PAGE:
Loong Virtue

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Religion

Sihai Religion is centered around the worship of the White Sky Dragons, also known as the Loong or Long Dragons among the Sihai, and is officially called Loong Virtue among the Sihai. These terms are all used interchangeably, but because White Sky Dragons is a wieldy term, the term Loong is most often used. Sihai religion is unique in the world in that it sort-of recognizes the existence of Dragon Worship as a sub-sect of its own main religion, though it changes the relation of the various Dragons around. While in standard Dragon Worship, the Five Primaries are considered roughly equal, the Sihai believe that the White Sky Primary deserves more direct worship due to the personal relationship they have had with the Loong Dragons for the longest amount of time. They do acknowledge the divinity of the other Dragon Primaries and even secondaries, but hardly if ever bring actual worship to them, and may only bring reverence to their name in passing or when it comes up in conversation. Dragons of all types are worthy of respect, but only the Loong are worthy of worship to the Sihai. Sihai conversions away from Loong Worship are rare if not nonexistent, because the Sihai can point to many occasions in history where the Loong saved them from calamity, or protected them like their own children, or presented proof of if not their godhood, at least their worthiness to be worshipped. It would as such make no sense for a Loong Virtue to start believing in any other religion, with lack of providence to their truth and validity. For as long as Sihai religion has existed, the Sihai have stories of the Loong interacting with their people, choosing their champions and emissaries from among the Sihai people, and passing their knowledge down to them, and encouraging them to progress and prosper. It is as such strictly important to state that the Loong never demanded worship, but did strictly demand obedience or at the very least adherence to their decrees and wishes, which eventually became worship. Further providence is given in that the Loong actually protected and continue to protect the Sihai from outside harmful influences, and have always physically been present to guide the Sihai through the ages.

Additionally, while standard Dragon worship acknowledges only Saaima, the leader of the White Sky Dragons as the main primary to worship, the Sihai worship all of the White Sky Dragons, attributing each of them to a landmass they represent, with attached virtues based on their personalities. These Dragons have also become the patron deity of a variety of societal and career occupations, thus making very specific sects of worship for each of them. The Sihai religion is also distinctly unique from other religions in that their gods and goddesses are actually physical, and can even be visited by Sihai on pilgrimage albeit in their sleeping form. The Loong Dragons, following the Great Protection, entered a phase called the Great Slumber. It was proclaimed by the Loong Dragons that in order to protect the Sihai and freeze the oceans that formed the Jade Wall, the Loong Dragons had to enter a deep slumber, though occasionally the Loong Dragons do reach out to the Sihai through visions in their dreams. Dreaming is in fact a very important activity to the Sihai, and unlike other races, every time a Sihai goes to sleep, they dream the most vivid dreams that they can always remember to the finest detail the next day. The sleeping Loong Dragons are still being tended to by the Divine Dreamers, who wash their scales and keep their lairs clean while also offering services to the pilgrims.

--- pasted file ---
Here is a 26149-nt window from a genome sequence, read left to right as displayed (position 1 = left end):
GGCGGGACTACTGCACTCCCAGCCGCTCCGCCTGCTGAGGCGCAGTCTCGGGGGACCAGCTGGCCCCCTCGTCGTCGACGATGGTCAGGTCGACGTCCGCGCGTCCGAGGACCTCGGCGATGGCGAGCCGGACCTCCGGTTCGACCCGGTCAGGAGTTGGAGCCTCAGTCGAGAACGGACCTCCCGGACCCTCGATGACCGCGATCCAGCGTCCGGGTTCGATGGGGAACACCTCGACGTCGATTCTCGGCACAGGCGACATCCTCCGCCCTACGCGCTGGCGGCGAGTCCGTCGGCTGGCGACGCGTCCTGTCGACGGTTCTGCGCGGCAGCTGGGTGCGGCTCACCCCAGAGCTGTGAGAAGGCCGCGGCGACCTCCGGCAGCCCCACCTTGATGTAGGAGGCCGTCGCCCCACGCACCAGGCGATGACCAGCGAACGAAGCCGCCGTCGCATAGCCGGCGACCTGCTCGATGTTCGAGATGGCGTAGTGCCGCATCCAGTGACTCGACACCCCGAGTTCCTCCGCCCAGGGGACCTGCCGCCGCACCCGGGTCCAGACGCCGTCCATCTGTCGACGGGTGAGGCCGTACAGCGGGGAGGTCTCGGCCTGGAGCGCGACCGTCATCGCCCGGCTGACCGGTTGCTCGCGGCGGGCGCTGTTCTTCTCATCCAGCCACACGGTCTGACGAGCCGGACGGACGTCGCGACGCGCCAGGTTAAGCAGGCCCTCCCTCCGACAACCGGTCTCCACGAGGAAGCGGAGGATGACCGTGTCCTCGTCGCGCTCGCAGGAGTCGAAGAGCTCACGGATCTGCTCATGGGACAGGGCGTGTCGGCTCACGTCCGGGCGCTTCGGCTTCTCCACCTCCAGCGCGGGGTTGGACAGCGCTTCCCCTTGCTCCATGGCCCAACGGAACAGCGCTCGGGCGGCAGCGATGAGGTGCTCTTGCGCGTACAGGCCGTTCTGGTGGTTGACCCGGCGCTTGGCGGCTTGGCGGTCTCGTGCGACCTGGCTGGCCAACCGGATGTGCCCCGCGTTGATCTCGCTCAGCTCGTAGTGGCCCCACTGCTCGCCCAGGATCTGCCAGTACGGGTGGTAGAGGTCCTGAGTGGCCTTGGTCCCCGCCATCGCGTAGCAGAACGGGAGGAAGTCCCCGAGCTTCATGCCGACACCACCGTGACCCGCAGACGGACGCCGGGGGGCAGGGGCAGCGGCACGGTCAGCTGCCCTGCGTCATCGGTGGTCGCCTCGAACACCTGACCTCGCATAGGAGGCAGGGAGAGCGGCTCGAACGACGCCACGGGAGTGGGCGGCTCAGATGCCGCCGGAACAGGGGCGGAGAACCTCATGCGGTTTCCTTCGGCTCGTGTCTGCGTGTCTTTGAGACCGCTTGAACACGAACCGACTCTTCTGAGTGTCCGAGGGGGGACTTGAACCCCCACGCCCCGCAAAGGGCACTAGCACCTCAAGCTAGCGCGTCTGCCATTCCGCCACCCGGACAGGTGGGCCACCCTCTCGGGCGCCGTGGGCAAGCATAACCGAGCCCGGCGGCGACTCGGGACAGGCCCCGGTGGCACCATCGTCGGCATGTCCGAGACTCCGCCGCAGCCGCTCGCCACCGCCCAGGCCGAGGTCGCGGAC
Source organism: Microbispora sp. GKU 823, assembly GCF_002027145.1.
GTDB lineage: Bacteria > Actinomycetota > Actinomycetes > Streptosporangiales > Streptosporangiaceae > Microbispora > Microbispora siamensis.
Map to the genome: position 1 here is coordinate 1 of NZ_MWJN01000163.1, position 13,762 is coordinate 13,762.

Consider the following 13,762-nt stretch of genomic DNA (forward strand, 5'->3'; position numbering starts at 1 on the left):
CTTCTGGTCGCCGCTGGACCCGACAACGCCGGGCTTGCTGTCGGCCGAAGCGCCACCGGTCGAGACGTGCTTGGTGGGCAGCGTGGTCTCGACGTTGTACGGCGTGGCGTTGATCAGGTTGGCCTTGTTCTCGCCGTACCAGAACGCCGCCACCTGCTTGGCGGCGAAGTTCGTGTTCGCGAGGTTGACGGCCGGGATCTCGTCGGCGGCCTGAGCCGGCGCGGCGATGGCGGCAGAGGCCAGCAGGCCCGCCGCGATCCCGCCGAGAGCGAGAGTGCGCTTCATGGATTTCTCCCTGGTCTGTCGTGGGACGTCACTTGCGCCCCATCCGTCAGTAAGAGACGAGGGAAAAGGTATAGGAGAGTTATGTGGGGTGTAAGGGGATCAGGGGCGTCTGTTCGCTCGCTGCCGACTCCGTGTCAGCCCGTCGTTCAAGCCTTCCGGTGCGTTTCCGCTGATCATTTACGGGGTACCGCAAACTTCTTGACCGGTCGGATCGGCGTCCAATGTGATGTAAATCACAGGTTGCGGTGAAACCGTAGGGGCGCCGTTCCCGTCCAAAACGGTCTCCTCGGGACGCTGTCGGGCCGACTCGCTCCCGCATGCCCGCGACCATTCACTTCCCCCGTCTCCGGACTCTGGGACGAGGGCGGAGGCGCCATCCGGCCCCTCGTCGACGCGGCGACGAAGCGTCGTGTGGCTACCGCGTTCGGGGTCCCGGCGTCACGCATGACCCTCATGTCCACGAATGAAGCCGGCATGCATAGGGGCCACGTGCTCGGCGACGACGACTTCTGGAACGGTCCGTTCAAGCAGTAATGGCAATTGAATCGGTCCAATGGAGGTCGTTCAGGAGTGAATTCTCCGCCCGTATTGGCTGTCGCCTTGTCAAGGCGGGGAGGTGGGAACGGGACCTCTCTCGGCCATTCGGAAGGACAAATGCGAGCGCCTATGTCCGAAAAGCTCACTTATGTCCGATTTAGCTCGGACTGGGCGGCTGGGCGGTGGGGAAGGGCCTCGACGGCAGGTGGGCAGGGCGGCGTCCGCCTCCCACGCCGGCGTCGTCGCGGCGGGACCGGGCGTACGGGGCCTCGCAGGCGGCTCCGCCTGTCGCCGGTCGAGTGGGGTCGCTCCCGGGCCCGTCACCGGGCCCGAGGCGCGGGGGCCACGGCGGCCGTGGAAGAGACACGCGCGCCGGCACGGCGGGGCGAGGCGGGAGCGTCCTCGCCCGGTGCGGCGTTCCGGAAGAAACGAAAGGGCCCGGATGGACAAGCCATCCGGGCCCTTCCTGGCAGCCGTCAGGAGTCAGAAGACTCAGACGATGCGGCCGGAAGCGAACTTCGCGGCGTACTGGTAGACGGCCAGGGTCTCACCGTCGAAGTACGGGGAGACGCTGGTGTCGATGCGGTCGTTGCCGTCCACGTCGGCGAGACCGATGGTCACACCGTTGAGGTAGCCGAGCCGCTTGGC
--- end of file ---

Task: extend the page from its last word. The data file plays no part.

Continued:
Priesthood

Loong Virtue has a structured priesthood that sits somewhere in between the disorganized nature of the Old Gods clergy, and the Unionist religious hierarchy bound clergy. There are official schools of religious teaching, but there are also more ad-hoc ways of becoming religious figures without official recognition that can be just as valuable to Sihai society. The primary form of Priesthood among the Sihai is the College of Divine Dreams, where Sihai wishing to become Loong Priests enter a 10 year service to learn to commune with the Loong Dragons and interpret the dreams of others as guidance from their Gods and Goddesses. These priests are called Divine Dreamers, and are usually backed by the Zhong Kingdoms as officials. They might also appear in the west as diplomats and ambassadors, as all Divine Dreamers are Beian Sihai, and thus also excellent diplomats. Occasionally, a Divine Dreamer may also roam the western lands on a religious mission, having received some kind of vision to acquire some object or bring a specific chosen person to the temples in the Beian Kingdom, or to assist a specific person with their tasks in the west of great importance to the religion (for any such dreams to be declared Canon, it is recommended to communicate with Lore Staff through tickets).

A step below the Divine Dreamers are the River Guards. River Guards are like the Sihai holy warriors and protector monks who spend a great deal of time in contemplation and meditation, and are always warriors, though not exclusively from Beian or Huo-Chang. River Guards are usually Primal Mages or some other form of Primal Afflicted who charge themselves with protecting the religious sites of the Loong and the Loong Temples in the Beian Kingdom. River Guards have been known to venture west on occasion also, as due to the extension of Dragon Worship, the River Guards should technically also defend western Dragon Temples and sites. Among the River Guards however, being sent west (usually by method of a Loong Dream telling them to) is culturally seen as a punishment or road for redemption and greater religious communion, as they believe the western shrines and sites are of lesser value than the great mountain temples of the Loong themselves. The lowest step of Loong Virtue clergy are called the White Sky Speakers. The White Sky Speakers are very similar to Unionist missionaries in that they spread the wishes of the Loong Dragons and encourage others to enter the service of either Loong Virtue or Dragon Worship. The White Sky Speakers don’t see much of a difference in that regard between Loong Virtue and Dragon Worship, and will in fact opt to convert others to Dragon Worship in the west as opposed to Loong Virtue, as they consider that religion unique to the Sihai. White Sky Speakers are almost exclusively found in the west, as the Sihai homelands are homogeneously Loong Virtue worshipers.